Carson City student turnover, development results in $2M revenue loss

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Carson City’s student population turnover, as graduating seniors exit with fewer incoming kindergarteners to replace them, is creating a $2 million loss in expected revenues for the school district.
In his report to the Carson City school board on Sept. 14, district Fiscal Services Director Andrew Feuling said the district has savings and Elementary and Secondary School Emergency Relief (ESSER) funds to offset adverse economic impacts, but its enrollment numbers for 2021-22 are not what the district expected.
A drop of 260 students in CCSD’s average daily enrollment (ADE) numbers from approximately 7,606 students to 7,346 since August indicates a fiscal impact on its bottom line and overall changes in Carson City’s housing market, according to Feuling. Those ADE figures were based on numbers calculated and provided by documentation used by the Nevada Legislature, which seemed reasonable at the time, Feuling said, adding all districts had expected to take an impact due to COVID-19.
For Carson City, the loss forces the district to backfill more and make adjustments since its enrollment is not where it had anticipated to be among its more recent ADE count. The drop in revenue doesn’t come in losing students already attending Carson City schools, Feuling noted. The shift is represented in that turnover in which there are fewer kindergarteners starting each new academic year.
In 2019-20, there were 537 kindergarteners enrolling, which dropped to 472 in 2020-21 and, as of Sept. 14 this year, that slowly crept up to 496. However, there were 602 graduating seniors in 2019-20, 593 in 2020-21 and only 552 this year as of Sept. 14.
At the middle school level, CCSD saw a total enrollment drop of 80 students, combining numbers from Carson Middle and Eagle Valley Middle schools. High school numbers remained about flat.
The total amount of funding approved by the Legislature, taking into account the average daily enrollment at the 7,606.1 count at a rate of $7,763 per pupil, came out to approximately $71.9 million but with the loss of the 260 students in enrollment to the 7,346 count, the amount dropped to more than $69.8 million, resulting in Carson City’s loss of $2 million.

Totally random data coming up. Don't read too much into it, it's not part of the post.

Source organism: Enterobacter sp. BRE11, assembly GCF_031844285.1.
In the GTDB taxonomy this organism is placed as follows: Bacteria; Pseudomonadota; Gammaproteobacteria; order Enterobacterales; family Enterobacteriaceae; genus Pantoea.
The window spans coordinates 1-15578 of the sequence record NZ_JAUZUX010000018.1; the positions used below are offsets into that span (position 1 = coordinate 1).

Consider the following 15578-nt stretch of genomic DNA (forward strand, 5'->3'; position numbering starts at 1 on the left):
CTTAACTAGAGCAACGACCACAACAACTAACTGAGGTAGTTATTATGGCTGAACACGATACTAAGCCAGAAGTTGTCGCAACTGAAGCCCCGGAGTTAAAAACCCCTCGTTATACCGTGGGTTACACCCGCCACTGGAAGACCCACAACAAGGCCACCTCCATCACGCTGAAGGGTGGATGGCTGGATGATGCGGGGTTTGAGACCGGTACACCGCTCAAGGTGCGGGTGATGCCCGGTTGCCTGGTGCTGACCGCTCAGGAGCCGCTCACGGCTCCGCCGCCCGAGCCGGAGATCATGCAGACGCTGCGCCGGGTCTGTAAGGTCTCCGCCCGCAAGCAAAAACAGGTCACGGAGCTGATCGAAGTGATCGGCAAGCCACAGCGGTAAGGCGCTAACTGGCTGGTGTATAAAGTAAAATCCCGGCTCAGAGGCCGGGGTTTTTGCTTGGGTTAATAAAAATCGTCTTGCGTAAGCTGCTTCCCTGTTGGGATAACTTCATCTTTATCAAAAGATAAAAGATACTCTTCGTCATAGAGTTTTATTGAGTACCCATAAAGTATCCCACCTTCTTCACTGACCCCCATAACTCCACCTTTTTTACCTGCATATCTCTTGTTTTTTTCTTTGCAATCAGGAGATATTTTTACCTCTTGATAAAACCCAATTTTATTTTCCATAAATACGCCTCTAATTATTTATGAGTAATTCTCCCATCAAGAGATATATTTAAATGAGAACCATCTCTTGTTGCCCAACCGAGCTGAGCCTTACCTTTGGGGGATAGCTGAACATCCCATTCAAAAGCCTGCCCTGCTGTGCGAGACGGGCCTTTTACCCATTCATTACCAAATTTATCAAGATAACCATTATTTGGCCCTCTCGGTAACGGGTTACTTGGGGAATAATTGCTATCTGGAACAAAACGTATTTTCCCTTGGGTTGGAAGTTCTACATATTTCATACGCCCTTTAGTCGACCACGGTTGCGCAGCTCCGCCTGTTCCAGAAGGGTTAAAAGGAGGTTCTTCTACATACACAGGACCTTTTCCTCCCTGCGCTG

Feuling added as with any school year, it is likely CCSD will continue to enroll students, adding back some dollars and modifying the total funding.
The board approved a balanced budget this past June for fiscal year 2021-22. Its ESSER III funds, providing $9.9 million, will help to offset the costs and any reduced expenditures from remaining staffing vacancies provide an advantage, Feuling said. But should those ESSER III funds be used sooner, that strategy will diminish that money from use in fiscal year 2024, he said. However, it remains early and planning remains ongoing.
During the joint meeting between the Carson City Board of Supervisors and the school district’s Board of Trustees on Sept. 2, Community Development Director Hope Sullivan and Feuling provided data on the local housing market’s impact on the city’s student population. Census data, Sullivan said, revealed Carson City’s population has shrunk from 23 percent in 2000 to 21 percent in 2010 to 19 percent in 2020, and Feuling said despite the city’s growth, with a 2020 population of 58,000, the actual number of young people 18 years of age and younger has decreased from 12,000 to 11,000 in recent months.
“Knowing that now, and looking at development, we are not seeing the number of school-aged children we would have expected out of most developments in town,” Feuling said.
While he said making the projections isn’t difficult, COVID-19 remains a dominating influence for policymakers and school districts in determining where the federal and state funds go.
“You have this unknown of what happens once COVID goes away, but these known developments and do we continue to see less-than-expected students out of those and what’s the impact to the districts,” Feuling told the Appeal. “In the long run, it kind of goes back to the Legislature and how much do they continue end up putting into education if the funding continues like it has for the last decade. … If they start moving, then we will be OK.”


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